If there's a major flaw to be found in this single-volume story, it's that with only the one book to tell it, the plot suffers from feeling like it's stuck on fast-forward. There simply isn't enough space to fully develop the relationships, and while that mostly goes for the main one, it's also true of Kyouhei's relationships with his new best friend and his old friend/boyfriend from home. The latter, a slightly older man named Yuuta, could have been an interesting counterpoint to the developing relationship with Tomohiro, since Kyouhei wasn't fully consenting to either in the beginning. The revelation that Yuuta sexually abused Kyouhei when they were younger, ostensibly in the name of “love” and while extorting him to keep it secret, gives us insight into why Kyouhei initially feels powerless to resist Tomohiro's advances, especially since both encounters involve the same sex act. But instead of exploring this, Rakuta chooses to allow Yuuta to be redeemed by Kyouhei's loving grandmother while Kyouhei himself never learns to say no.

These issues are in the realm of deal-breakers for some readers, content warnings notwithstanding. That Kyouhei does seem to come to love (or at least really like) Tomohiro may be too little too late, and the fact that Tomohiro recognizes that he's in love with his neighbor fairly early on doesn't excuse his behavior. Interestingly, he does seem to have some manner of respect for Kyouhei's bodily autonomy, particularly as the book goes on, and he's much less of a possessive creep than Yuuta. This is dim praise, however, although it isn't particularly unusual in certain romance subgenres, manga and romance novels alike. But if it's not your favorite flavor of BL, this may not be the book for you.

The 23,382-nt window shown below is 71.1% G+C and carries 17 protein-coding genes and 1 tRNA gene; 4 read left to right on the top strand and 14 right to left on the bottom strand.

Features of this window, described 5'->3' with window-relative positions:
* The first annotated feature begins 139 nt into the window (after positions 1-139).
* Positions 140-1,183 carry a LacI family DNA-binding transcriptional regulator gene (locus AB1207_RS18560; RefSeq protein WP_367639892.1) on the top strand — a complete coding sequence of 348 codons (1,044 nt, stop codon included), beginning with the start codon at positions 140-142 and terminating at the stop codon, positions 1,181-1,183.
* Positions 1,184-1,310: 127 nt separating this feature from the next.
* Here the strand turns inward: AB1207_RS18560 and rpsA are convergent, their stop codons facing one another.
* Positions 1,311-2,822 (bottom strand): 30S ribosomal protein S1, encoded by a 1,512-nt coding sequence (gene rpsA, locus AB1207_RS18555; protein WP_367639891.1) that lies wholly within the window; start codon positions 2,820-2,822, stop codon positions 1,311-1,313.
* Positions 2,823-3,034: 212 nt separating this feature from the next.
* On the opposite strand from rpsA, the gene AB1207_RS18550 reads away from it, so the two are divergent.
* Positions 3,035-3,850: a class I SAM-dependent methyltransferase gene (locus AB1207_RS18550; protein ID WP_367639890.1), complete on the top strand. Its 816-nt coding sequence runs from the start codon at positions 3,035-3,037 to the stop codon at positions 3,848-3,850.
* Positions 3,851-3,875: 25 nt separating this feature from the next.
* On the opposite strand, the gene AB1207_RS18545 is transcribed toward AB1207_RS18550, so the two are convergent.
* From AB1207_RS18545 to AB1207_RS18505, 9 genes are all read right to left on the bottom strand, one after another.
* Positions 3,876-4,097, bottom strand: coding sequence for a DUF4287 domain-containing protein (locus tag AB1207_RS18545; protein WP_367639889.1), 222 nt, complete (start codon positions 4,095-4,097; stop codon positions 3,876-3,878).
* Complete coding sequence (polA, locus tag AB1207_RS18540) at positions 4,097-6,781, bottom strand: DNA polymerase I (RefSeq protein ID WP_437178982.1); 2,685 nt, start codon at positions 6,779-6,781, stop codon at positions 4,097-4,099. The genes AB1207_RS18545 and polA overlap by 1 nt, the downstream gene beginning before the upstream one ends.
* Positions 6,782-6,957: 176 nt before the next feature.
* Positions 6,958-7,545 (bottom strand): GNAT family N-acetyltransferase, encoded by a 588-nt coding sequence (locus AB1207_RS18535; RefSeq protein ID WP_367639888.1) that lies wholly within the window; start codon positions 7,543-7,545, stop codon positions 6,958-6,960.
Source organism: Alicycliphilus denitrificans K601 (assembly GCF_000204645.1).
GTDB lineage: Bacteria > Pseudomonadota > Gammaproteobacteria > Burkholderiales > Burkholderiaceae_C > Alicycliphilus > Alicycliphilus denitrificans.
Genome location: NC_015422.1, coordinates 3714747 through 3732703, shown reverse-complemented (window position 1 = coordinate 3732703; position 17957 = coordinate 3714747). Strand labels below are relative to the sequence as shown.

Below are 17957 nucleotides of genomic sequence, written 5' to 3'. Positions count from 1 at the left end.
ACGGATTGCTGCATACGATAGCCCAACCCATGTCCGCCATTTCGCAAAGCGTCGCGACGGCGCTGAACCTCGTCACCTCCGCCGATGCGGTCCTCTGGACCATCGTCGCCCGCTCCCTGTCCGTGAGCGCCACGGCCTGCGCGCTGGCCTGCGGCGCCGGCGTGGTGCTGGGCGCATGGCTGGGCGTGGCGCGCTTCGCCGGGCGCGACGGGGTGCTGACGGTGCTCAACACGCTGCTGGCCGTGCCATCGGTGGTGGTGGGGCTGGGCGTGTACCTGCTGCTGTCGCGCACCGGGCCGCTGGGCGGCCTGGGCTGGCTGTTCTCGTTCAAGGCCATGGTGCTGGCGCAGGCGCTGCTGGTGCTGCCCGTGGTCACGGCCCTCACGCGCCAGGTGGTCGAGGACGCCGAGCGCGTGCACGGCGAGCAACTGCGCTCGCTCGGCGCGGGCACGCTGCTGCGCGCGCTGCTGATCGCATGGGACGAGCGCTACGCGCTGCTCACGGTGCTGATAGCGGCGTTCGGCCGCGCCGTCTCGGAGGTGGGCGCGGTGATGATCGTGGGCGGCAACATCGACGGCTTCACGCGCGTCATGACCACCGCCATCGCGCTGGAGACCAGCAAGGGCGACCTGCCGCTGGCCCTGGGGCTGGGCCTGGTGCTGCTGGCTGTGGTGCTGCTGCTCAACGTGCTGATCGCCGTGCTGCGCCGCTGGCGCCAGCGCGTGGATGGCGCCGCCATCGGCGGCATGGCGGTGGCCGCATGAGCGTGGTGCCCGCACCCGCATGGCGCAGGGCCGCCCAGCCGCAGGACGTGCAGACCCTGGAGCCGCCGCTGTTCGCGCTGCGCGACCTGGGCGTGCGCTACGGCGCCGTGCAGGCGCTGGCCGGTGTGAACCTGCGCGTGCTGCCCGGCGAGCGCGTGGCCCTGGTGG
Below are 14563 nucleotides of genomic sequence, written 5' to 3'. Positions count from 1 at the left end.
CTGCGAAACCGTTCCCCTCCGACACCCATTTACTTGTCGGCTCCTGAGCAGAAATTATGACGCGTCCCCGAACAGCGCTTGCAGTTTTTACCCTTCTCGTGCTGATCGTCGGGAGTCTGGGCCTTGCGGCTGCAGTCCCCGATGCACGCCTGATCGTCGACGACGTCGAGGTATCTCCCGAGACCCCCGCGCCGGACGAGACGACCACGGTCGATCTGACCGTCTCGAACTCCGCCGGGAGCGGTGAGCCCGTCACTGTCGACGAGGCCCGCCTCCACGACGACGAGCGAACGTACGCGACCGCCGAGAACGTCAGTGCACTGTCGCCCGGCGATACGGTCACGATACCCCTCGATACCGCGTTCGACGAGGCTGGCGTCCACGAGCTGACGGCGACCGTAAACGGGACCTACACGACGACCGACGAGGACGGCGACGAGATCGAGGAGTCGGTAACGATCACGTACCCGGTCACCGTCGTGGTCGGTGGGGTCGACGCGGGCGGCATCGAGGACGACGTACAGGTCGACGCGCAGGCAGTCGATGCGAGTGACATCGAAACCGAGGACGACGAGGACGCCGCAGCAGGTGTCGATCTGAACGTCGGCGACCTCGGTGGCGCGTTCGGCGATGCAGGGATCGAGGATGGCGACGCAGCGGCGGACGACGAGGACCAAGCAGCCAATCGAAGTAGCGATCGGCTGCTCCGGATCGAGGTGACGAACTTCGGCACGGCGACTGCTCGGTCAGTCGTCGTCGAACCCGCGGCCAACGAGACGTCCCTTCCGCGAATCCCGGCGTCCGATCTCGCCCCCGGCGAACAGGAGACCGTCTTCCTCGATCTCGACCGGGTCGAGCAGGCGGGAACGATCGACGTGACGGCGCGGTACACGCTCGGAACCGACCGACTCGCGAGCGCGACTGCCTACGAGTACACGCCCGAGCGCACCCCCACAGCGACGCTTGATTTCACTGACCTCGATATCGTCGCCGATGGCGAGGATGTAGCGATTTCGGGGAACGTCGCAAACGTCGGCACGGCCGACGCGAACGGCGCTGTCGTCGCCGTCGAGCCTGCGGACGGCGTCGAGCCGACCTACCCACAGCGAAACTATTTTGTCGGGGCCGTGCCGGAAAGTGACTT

I'm Looking for Serious Love! never really lives up to its title. Ostensibly (or at least per the back copy) it's meant to describe the differences in attitude between Kyouhei and Tomohiro, with the former holding out for something serious and real and the latter sleeping around. In practice it's more like Tomohiro discovering that that's what he wants and Kyouhei just sort of going along with things. Both story and art are – consent issues aside – stolidly unremarkable, and while it has some fun moments, like a naïve Kyouhei thinking that a box of strawberry-flavored condoms are candy, it ultimately just sort of is. Even if the content isn't an issue for you, the book is firmly mediocre, something you'd pick up if you ran out of other things in the genre to read, because it's better than nothing – more or less.

Overall : C
Story : C-
Art : C

+ Some funny moments, Granny's a good character.
Dubious consent abounds, story is too short for any real development of characters or plot. Yuuta doesn't deserve his redemption.

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Story & Art: Shoko Rakuta